Tuesday, July 12, 2011

Rollin' cross Texas

Texas Rest Stop
This morning we left Amirilla and are rolling across that square part on the top of Texas heading towards New Mexico.

The land here is completely flat. Regis was given instructions to something, and was told to "Turn at the bottom of the hill.". When she asked "Hill . . What hill?", she was pointed towards the highway overpass. There are no hills (well, except for the ones from Nova Scotia) here except for the man made ones from the highway. As you look out, you always see way more sky than land - no wonder they call it the land of "Big sky".

It is dry and brown as far as you can see. There are very few trees, and they are grouped around the houses or towns. You see patches of green occasionally, but it is always agricultural land and you can expect to see the long automated irrigation machines slowly inching across the fields spraying a fine mist of water. Nothing grows here without being watered.

Texas Big Sky
We are driving on Interstate I40. We have been on the same road for two days, and do not have switch routes until sometime tomorrow. There is a local road running parallel to the highway on either side, and the exits and access to the highway are simply short roads leading to the local roads. The traffic on the local roads are supposed to yield to the Interstate traffic exiting or entering the highway, but we discovered they do not always watch for the Interstate traffic. Although, we always kept to these "official" exits, it is obvious from the tire tracks across the yellow grass on the road edges, that the locals do not bother with them. If they need to exit or enter the highway they just drive across the grass. There are no ditches, fences or barriers, just a slight dip in places. Even towing the trailer we would have no trouble driving off the highway over the grass.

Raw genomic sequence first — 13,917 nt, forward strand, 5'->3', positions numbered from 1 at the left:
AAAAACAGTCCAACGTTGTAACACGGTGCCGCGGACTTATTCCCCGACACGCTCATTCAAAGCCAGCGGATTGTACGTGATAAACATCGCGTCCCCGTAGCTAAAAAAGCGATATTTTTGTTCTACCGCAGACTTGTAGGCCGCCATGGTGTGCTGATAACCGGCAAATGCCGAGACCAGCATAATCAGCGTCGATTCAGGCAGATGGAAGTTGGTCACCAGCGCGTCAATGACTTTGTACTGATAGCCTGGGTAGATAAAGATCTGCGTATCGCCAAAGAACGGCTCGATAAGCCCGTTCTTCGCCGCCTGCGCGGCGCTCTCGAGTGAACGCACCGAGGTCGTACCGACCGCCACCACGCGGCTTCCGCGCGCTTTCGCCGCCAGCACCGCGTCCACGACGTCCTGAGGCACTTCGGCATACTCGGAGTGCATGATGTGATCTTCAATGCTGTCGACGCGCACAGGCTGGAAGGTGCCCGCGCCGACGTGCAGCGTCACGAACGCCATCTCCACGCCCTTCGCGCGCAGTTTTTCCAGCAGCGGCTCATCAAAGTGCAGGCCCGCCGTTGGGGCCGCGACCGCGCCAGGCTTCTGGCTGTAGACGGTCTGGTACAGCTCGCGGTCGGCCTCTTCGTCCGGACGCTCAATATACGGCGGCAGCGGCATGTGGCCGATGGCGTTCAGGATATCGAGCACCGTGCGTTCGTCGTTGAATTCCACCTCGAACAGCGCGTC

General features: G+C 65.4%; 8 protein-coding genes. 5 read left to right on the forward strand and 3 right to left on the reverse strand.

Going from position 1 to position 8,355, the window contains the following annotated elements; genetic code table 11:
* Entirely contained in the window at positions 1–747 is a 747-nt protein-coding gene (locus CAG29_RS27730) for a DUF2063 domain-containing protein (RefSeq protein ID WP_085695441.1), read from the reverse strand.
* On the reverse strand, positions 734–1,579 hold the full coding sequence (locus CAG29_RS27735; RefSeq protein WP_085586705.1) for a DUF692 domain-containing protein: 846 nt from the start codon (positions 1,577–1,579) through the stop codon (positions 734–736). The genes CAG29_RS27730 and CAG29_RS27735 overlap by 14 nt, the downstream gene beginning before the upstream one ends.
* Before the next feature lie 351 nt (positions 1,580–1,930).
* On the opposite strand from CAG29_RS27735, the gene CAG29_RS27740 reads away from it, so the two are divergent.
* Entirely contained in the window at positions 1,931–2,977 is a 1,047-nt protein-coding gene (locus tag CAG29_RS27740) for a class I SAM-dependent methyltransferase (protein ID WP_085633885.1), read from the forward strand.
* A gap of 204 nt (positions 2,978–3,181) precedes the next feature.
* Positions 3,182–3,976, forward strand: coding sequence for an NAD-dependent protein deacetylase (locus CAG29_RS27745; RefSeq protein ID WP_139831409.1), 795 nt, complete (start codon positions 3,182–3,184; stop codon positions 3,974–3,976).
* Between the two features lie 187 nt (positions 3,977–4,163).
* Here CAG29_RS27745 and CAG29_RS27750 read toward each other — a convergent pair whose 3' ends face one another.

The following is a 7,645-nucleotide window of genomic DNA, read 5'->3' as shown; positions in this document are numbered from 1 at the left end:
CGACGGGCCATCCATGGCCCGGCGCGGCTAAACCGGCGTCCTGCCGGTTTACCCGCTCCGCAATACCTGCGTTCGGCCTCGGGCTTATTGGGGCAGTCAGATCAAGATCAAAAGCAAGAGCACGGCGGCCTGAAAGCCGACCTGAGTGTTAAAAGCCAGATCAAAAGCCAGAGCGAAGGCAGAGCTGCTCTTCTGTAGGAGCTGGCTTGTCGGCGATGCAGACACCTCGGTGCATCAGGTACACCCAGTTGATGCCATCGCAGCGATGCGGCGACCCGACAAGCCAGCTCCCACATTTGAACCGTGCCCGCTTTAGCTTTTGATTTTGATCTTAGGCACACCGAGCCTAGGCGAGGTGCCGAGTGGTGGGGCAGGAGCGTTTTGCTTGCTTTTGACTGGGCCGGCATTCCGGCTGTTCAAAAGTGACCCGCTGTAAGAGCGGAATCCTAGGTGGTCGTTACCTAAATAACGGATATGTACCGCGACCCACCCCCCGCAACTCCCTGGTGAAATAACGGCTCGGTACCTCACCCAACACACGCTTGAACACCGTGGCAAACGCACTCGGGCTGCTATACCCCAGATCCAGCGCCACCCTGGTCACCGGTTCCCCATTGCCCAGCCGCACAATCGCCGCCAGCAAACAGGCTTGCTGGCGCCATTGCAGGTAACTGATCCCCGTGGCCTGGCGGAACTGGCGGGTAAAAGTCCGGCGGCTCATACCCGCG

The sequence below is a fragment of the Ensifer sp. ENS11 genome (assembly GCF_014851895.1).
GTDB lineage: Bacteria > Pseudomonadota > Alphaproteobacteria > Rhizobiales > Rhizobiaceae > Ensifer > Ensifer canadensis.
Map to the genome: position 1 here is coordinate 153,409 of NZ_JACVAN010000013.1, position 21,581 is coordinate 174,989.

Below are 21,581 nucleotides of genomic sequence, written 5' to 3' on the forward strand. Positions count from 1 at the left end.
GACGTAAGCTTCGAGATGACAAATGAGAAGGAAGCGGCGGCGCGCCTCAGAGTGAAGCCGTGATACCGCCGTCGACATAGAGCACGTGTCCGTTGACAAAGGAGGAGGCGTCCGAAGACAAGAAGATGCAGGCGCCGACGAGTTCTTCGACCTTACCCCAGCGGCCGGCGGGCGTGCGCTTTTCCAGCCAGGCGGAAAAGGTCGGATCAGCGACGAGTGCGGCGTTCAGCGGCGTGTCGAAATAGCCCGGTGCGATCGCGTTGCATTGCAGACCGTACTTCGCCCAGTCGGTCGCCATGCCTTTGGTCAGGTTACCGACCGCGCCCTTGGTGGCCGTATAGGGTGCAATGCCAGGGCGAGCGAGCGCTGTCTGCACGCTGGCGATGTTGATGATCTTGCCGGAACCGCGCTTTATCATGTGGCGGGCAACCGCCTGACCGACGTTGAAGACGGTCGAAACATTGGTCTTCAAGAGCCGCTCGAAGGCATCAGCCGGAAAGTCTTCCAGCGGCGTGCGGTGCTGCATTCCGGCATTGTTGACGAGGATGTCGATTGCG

I thought that Texas was the land of oil, but we have seen more wind farms than oil wells. This is a perfect place for these giant windmills, as it seems that a steady strong hot wind blows constantly.

As you drive through areas where humans have attempted to tame this land, you see the occasional "rust fields". Unlike back home, where the salt in the air and the roads along with the moisture completely destroy machinery, here it rusts more slowly, so fields gather generations of derelict farm vehicles and machinery, slowly rusting away, sandblasted by the constant wind. The cars and trucks look perfect, just old and rusty.

As we drive through this section, there is par hed brown land as far as you can see. It is fenced, and there are even a few cattle, but you can see no houses or signs of human dwelling. Who owns all this land?

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